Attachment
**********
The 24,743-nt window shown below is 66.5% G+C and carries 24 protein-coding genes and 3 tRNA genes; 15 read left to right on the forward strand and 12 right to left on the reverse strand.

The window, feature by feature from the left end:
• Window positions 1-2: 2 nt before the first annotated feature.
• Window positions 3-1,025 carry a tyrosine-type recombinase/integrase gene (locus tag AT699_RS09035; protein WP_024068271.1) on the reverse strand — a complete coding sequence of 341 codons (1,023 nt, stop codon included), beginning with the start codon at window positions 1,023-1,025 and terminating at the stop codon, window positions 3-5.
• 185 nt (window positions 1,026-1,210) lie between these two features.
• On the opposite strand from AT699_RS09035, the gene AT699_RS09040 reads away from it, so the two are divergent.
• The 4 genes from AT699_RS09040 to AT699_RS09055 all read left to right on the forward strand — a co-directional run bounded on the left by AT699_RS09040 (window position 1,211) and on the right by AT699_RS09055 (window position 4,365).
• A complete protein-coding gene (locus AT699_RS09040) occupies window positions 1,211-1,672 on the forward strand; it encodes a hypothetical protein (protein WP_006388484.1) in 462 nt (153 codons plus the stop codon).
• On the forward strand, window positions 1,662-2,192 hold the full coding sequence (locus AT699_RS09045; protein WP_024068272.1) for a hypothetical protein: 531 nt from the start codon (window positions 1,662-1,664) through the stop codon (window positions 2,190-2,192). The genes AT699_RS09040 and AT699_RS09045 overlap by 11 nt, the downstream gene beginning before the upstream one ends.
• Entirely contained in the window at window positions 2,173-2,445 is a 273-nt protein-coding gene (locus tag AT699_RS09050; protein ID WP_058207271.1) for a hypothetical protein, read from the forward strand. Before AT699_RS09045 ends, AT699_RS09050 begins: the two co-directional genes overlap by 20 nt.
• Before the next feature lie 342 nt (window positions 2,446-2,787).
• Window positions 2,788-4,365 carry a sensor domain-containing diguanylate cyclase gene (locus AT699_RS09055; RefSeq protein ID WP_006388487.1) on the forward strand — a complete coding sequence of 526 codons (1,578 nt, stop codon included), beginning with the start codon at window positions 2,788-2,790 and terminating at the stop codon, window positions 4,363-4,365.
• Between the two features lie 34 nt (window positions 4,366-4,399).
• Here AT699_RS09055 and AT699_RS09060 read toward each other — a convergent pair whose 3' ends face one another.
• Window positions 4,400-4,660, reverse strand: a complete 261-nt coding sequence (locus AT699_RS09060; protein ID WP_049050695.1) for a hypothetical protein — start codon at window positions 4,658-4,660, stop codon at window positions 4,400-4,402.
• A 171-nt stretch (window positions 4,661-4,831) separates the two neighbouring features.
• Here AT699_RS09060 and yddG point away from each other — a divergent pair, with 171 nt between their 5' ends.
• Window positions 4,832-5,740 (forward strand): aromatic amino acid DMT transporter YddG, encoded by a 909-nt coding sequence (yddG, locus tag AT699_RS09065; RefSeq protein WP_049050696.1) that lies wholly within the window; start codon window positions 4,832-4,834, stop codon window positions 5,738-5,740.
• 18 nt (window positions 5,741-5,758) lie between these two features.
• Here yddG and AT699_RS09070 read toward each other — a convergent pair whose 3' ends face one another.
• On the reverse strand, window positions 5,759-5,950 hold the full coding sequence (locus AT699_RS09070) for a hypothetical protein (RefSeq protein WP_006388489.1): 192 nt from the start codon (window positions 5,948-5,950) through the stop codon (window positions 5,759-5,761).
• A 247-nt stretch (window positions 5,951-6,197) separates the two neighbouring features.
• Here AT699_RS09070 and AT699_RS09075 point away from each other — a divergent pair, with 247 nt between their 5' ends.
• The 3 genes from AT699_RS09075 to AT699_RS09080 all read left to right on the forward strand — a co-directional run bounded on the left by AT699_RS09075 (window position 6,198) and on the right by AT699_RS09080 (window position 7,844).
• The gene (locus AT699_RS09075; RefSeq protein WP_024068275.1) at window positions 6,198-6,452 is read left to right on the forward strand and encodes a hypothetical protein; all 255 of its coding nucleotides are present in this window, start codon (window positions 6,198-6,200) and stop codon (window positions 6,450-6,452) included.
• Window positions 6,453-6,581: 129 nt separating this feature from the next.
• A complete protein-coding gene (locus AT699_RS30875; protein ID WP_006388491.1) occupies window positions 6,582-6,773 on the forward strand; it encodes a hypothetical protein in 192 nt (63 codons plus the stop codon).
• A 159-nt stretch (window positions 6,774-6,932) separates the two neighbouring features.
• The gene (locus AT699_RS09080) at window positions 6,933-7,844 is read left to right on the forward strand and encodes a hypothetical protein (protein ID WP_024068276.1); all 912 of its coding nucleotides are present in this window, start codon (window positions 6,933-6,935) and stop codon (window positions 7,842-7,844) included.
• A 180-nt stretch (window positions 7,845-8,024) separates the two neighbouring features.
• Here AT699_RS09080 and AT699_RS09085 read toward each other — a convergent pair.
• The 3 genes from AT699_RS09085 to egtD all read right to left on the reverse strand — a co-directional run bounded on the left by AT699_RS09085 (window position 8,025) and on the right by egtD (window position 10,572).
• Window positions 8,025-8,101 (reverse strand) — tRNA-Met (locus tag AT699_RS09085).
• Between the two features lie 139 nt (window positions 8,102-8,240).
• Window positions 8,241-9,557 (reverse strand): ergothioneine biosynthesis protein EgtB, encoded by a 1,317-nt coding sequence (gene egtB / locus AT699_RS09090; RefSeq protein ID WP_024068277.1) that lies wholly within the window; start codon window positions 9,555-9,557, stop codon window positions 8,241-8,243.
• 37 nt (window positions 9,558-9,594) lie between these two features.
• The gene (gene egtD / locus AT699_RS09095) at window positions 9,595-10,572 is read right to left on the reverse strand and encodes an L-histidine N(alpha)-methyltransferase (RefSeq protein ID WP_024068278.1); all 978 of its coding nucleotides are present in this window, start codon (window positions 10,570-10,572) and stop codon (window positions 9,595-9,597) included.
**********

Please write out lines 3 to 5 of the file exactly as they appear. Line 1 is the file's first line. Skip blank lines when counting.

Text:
• Window positions 1-2: 2 nt before the first annotated feature.
• Window positions 3-1,025 carry a tyrosine-type recombinase/integrase gene (locus tag AT699_RS09035; protein WP_024068271.1) on the reverse strand — a complete coding sequence of 341 codons (1,023 nt, stop codon included), beginning with the start codon at window positions 1,023-1,025 and terminating at the stop codon, window positions 3-5.
• 185 nt (window positions 1,026-1,210) lie between these two features.